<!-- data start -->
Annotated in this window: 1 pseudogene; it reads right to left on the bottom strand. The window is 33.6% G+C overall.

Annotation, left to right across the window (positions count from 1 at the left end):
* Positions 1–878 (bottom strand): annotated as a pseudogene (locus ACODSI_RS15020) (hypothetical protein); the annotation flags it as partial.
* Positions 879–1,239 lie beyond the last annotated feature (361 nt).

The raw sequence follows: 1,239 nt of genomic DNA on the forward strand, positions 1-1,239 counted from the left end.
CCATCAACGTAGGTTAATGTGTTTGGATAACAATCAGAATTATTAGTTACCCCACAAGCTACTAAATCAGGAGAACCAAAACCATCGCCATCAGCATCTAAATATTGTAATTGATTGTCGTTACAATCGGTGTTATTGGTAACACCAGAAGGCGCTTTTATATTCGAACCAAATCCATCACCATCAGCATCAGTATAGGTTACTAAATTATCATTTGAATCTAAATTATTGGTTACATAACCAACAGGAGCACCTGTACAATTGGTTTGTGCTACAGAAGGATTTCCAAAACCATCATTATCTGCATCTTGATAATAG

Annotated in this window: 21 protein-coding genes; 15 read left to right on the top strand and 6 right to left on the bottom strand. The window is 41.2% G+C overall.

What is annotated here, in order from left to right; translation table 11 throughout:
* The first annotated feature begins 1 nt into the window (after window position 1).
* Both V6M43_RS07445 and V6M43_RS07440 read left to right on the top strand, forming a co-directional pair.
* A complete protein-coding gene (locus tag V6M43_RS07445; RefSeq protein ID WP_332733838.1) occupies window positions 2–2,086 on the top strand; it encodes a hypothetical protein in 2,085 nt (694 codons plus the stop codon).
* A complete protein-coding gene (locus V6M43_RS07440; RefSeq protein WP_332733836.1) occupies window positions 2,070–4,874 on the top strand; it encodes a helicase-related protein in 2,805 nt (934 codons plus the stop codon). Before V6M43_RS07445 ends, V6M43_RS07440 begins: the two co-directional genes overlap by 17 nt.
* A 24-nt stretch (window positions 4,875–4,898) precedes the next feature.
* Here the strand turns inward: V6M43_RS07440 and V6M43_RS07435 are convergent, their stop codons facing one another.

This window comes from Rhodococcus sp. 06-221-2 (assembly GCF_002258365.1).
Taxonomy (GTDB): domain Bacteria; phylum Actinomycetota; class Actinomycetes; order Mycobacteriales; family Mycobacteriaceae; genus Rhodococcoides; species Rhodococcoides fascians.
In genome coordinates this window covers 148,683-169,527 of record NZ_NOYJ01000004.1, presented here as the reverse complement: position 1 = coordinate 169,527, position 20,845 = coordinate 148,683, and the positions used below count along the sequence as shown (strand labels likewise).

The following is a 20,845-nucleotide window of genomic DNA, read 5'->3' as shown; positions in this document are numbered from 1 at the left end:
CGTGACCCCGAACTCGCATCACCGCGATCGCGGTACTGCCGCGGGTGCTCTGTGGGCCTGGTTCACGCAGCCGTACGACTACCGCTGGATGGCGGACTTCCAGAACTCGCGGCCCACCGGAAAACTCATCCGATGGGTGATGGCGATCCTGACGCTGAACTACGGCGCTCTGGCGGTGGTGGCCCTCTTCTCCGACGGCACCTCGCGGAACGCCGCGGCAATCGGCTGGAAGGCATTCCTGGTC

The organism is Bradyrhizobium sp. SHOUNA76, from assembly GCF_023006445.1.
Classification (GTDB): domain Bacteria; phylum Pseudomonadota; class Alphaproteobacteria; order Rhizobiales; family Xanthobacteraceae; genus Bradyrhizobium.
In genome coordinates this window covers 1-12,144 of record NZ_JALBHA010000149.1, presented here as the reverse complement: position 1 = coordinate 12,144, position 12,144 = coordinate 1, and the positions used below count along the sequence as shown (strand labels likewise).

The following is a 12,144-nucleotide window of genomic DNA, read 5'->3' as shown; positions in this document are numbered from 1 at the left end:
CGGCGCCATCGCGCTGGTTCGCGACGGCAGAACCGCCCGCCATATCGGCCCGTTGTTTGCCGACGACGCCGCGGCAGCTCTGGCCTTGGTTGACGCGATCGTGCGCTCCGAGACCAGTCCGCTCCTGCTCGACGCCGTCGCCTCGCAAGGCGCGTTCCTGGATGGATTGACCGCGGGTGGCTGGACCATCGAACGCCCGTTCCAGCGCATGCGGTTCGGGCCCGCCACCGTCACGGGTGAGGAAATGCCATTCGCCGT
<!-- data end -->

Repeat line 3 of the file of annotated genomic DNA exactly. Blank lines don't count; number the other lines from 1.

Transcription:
* Positions 1–878 (bottom strand): annotated as a pseudogene (locus ACODSI_RS15020) (hypothetical protein); the annotation flags it as partial.